They even neared a deal with the Pelicans that would have netted a first-round pick (and come with the burden of accepting Omer Asik‘s contract).
Vincent Goodwill of NBC Sports Chicago:
Mirotic signed a two-year, $25 million contract with a team option last offseason. But because that option hasn’t been exercised, it’s technically a one-year contract right now. So, as someone on a one-year contract who’d have Bird Rights next summer, Mirotic automatically gets the right to veto any trade.
One way around that: Chicago – with New Orleans’ blessing, of course – could exercise Mirotic’s team option. That’d turn his contract into a two-year deal and nullify his trade-veto power.
But it sounds as if the Pelicans won’t accept Mirotic with his $12.5 million salary next season guaranteed and he won’t accept a trade to New Orleans unless it is.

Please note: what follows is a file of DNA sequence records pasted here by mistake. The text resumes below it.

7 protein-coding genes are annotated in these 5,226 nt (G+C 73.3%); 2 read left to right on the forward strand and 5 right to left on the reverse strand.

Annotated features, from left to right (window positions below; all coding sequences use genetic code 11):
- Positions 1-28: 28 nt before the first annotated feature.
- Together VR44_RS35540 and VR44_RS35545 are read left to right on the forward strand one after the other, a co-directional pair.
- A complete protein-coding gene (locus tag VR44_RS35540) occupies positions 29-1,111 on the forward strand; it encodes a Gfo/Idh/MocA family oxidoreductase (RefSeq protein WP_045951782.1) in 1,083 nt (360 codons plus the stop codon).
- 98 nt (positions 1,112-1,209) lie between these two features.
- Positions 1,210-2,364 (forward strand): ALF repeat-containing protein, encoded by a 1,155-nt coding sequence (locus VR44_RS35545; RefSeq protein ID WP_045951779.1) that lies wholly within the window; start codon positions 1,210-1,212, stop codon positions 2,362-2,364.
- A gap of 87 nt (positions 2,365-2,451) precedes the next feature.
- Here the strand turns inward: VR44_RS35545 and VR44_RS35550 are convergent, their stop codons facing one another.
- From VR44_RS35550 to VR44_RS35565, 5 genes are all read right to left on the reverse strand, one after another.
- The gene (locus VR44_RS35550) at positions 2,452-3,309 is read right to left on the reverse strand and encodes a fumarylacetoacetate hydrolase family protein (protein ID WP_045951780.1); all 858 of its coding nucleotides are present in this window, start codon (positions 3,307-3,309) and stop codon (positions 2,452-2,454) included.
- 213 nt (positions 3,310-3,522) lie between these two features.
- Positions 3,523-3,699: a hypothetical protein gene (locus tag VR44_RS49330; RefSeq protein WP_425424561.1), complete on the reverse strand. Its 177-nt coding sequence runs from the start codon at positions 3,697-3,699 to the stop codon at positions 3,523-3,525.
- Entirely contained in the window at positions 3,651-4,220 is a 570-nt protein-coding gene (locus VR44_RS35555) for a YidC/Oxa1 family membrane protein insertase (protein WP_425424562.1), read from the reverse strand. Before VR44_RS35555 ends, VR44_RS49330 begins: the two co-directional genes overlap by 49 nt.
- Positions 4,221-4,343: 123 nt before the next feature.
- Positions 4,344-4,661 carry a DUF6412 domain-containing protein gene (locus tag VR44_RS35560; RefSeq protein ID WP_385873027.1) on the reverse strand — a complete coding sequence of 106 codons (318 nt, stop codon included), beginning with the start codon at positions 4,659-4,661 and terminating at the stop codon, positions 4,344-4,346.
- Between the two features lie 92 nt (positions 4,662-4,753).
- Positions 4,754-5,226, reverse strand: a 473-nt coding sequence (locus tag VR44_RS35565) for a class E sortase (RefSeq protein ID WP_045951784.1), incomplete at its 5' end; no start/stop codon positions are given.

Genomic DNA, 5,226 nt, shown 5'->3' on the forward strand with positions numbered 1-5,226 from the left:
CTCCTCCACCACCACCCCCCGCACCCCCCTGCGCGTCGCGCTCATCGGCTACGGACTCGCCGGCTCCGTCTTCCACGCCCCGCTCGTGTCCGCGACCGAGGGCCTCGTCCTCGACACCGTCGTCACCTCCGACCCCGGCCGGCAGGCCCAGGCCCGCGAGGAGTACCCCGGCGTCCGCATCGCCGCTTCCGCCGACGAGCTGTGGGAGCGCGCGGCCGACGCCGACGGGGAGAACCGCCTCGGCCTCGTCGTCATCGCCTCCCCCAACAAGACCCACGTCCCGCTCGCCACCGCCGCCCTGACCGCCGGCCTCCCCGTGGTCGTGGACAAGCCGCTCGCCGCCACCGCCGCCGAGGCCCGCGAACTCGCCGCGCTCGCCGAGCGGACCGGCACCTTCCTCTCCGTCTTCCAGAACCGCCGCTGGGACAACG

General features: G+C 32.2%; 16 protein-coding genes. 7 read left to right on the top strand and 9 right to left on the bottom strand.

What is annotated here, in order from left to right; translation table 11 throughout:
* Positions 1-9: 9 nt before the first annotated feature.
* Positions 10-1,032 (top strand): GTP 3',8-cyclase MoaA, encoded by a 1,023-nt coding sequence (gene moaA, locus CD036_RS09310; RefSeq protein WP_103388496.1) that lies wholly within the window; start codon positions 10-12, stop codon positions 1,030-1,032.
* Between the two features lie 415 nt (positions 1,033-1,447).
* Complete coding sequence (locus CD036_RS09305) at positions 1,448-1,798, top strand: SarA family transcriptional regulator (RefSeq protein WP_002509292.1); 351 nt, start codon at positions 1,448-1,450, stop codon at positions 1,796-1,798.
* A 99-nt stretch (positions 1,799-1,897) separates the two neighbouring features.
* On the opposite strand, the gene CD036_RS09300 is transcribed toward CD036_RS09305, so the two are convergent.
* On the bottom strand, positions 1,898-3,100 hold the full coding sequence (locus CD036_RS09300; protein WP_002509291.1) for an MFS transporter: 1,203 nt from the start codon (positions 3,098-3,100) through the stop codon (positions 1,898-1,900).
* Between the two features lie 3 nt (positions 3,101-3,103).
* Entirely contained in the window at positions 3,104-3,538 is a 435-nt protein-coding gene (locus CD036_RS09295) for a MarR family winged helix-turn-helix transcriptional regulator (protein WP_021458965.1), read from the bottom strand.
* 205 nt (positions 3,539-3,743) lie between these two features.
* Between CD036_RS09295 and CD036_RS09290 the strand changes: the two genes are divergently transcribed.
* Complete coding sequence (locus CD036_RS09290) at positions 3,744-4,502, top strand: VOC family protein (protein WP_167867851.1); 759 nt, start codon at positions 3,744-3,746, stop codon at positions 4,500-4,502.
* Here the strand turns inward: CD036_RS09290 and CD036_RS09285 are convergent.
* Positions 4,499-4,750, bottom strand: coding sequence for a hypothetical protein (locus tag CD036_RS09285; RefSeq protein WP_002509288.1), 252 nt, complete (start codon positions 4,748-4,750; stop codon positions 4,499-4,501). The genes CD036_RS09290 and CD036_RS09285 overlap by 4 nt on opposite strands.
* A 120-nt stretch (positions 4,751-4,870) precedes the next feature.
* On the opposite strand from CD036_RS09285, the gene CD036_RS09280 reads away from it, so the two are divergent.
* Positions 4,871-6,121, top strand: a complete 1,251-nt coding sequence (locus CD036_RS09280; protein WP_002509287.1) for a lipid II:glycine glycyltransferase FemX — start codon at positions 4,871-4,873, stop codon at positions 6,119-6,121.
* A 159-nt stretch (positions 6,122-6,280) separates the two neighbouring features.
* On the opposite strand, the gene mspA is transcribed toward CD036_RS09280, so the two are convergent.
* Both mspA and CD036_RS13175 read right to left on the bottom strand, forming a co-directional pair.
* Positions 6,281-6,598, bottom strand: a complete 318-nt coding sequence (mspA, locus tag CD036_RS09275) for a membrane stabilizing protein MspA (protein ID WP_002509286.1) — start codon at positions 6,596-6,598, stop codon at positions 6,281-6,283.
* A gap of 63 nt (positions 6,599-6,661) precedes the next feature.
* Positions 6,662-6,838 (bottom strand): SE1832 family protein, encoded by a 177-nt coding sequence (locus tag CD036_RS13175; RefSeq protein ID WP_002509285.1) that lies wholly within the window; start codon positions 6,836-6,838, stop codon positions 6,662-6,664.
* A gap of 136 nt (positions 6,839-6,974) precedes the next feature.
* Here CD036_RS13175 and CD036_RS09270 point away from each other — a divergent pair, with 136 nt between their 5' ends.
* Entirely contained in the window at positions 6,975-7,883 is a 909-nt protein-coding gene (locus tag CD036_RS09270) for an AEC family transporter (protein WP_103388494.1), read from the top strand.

Adrian Wojnarowski of ESPN:
Wojnarowski doesn’t outright say Mirotic exercised his veto power. But that’s what I infer.
It’s also possible the deal fell apart for other reasons and someone is trying to scapegoat Mirotic.
Mirotic can’t be sure New Orleans will exercise that option after the season. But he can’t be sure Chicago will, either. Presumably, he’d rather spend the rest of this season with the playoff-contending Pelicans than the lottery-bound Bulls, especially with Portis still in Chicago.
But Mirotic has leverage. He can wait for more favorable destinations – places he’d prefer to New Orleans the rest of this season and/or teams willing to guarantee his 2018-19 salary now.
Of course, that could backfire. More desirable suitors might not emerge. The Bulls could become less cooperative and keep him. The Pelicans might move on, as they try to reinforce their roster with DeMarcus Cousins injured.
New Orleans is probably wary of how expensive its roster would get with Mirotic and a re-signed Cousins. But the way Mirotic has played so far this season, maybe the Pelicans could flip him for value next summer. That’s a risk, though, and Cousins is probably still the priority.
It’s hard enough for two teams to agree on a trade. When a player must also consent, it gets far more complicated.